Previous incidents of extreme space weather have highlighted a number of vulnerabilities to energy utilities worldwide in the design, planning, and operation of their electricity infrastructure and pipelines. The Eskom Solar Storm Resilience Project was initiated in August 2011 to assist Eskom to formulate an appropriate response and recovery plan for a low-probability solar event that might have a high impact on the IPS.

The scope of the project includes the management of the impact before and after the disturbance and the establishment of the emergency and crisis communication protocols to protect the continuity of supply and reputation of Eskom during a significant solar event. The MoU expresses the importance of cooperation in the field of space weather with relation to operational aspects of the effect of adverse space weather on the IPS and the need to facilitate cooperation to establish a mutually beneficial relationship.
SANSA and Eskom have committed to negotiate in good faith and enter into separate agreements/contracts for the purpose of implementing specific areas of cooperation envisaged in the MoU, which include data acquisition and data communication, space weather incident management, implementation of space weather tools and research into GICs.

The MoU also covers collaboration on publications, protocols for communicating space weather events, warnings to the public and creating public awareness of the potential impact of space weather events on the IPS. In addition, SANSA has agreed to provide support on the interpretation of space weather events, training of Eskom personnel on space weather and the modelling of GICs as well as conducting joint testing of protocols and procedures with other affected Parties to ensure the viability and effectiveness of mitigation measures.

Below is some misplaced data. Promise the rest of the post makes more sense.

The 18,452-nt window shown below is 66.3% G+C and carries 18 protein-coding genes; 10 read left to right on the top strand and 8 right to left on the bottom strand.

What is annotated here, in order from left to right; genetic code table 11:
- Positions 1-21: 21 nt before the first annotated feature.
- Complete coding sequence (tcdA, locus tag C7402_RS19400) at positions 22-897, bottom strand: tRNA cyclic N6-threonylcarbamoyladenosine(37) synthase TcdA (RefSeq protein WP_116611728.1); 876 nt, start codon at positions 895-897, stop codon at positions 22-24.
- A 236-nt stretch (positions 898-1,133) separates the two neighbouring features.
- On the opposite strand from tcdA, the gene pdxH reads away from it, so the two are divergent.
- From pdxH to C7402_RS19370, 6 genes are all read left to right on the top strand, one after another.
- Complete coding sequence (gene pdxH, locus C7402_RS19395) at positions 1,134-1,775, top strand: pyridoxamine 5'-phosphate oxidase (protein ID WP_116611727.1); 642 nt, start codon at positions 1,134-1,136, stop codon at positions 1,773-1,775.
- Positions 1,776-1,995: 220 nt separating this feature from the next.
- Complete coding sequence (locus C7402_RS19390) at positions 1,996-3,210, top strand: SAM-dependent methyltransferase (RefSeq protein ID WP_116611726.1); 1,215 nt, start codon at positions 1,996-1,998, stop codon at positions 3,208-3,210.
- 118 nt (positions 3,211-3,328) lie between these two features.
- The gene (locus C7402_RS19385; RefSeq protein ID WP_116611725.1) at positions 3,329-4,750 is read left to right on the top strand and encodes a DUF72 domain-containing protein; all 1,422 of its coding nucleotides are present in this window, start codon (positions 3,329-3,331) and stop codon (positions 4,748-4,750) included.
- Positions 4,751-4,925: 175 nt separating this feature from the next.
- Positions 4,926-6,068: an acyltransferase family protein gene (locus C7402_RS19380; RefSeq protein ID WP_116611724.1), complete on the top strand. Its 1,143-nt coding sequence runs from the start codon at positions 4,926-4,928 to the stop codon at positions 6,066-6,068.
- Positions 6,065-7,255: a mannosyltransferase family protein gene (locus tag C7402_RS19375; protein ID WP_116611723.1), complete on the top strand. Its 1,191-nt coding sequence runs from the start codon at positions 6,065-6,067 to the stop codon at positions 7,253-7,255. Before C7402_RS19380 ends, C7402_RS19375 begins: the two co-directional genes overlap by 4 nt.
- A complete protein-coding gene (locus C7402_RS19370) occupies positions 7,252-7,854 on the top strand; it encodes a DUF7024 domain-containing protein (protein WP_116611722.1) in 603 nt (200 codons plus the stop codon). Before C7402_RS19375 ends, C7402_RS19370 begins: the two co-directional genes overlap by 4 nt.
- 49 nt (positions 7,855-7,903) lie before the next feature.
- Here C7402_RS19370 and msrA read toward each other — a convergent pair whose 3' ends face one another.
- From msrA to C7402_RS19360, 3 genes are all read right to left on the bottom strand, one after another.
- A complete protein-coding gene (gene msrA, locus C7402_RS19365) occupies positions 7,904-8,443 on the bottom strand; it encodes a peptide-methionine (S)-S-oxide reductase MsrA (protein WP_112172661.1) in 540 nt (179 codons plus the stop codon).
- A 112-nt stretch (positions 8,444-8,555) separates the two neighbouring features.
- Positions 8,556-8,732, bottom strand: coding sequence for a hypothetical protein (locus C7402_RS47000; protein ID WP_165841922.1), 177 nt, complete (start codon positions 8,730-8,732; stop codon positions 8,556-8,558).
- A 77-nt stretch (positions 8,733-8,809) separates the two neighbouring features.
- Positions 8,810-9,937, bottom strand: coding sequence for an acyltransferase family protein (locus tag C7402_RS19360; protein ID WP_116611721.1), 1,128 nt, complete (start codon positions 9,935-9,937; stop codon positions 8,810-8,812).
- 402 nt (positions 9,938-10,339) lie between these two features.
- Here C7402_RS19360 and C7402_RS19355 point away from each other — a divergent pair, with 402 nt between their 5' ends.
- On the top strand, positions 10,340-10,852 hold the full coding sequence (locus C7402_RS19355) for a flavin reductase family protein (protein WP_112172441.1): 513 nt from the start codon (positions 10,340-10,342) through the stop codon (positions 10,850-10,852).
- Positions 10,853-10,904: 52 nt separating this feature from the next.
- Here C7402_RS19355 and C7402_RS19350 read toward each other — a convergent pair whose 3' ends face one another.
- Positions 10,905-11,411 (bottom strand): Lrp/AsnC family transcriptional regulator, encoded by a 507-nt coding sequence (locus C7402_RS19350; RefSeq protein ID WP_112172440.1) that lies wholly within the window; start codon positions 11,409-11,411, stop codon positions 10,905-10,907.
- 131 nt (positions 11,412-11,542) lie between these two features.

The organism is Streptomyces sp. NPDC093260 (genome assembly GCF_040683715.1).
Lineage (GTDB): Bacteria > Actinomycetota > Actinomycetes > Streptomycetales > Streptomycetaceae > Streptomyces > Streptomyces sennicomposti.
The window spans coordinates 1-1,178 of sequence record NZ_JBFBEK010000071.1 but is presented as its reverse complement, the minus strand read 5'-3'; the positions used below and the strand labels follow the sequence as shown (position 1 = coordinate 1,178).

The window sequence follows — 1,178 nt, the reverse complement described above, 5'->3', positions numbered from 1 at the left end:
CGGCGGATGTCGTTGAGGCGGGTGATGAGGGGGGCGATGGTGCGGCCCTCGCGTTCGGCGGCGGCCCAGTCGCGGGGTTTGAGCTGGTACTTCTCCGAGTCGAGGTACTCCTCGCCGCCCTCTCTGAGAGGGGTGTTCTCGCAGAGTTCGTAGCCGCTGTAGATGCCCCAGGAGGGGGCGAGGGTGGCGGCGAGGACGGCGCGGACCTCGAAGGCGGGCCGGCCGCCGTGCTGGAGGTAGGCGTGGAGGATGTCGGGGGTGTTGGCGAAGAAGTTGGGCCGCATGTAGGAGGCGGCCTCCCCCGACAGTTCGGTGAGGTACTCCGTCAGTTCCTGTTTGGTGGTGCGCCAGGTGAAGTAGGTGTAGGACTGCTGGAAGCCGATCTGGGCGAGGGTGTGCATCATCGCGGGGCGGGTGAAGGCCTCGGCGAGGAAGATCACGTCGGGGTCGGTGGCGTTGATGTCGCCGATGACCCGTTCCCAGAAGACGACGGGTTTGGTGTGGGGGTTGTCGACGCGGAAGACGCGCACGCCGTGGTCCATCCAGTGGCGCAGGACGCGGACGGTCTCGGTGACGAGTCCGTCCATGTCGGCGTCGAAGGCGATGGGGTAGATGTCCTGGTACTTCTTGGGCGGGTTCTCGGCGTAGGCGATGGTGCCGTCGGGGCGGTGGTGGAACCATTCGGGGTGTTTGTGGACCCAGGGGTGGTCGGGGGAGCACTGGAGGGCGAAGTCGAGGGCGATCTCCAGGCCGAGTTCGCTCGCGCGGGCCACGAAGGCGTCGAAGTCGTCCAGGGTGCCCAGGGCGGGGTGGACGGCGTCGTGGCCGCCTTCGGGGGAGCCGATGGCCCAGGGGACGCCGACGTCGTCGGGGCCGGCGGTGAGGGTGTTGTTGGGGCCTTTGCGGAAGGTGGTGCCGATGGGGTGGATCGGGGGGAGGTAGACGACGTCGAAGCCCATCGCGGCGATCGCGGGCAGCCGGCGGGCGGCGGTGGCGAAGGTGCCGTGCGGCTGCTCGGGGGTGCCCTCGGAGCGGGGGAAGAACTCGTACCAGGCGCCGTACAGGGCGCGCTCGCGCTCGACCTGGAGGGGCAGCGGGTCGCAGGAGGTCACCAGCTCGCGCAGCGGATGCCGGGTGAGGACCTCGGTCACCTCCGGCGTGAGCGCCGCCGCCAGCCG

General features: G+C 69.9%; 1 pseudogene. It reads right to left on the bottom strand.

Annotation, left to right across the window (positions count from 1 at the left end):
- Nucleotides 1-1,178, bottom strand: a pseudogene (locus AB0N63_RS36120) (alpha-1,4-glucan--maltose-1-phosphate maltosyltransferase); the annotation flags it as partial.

The SANSA and Eskom team who attended the signing of the MoU.

Severe solar storm strikes Earth

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A partial halo Coronal Mass Ejection (CME) was observed early on 15 March 2015 from active region 2297 near the centre of the solar disk. Traveling towards Earth at an estimated speed of ~800 km/s the CME impacted the Earth's magnetic field and caused a strong geomagnetic storm with a maximum Kp value of 8 observed. The local K-index of Hermanus reached 7 and the Dst index was -228 nT which indicates a strong geomagnetic storm.

This is the strongest geomagnetic storm during the current solar cycle 24 and the largest observed storm since late 2005. SANSA Space Weather Scientist,Teboho Nxele said "this is the longest and most disturbed magnetic period I have observed since 2011."

SANSA Space Weather Centre issued warnings of possible HF communication blackouts and possible disturbances to navigation systems. SANSA Space Weather Practitioner, Mpho Tshisaphungo siad "HF propagation frequencies are way below expected values due to such a strong geomagnetic storm."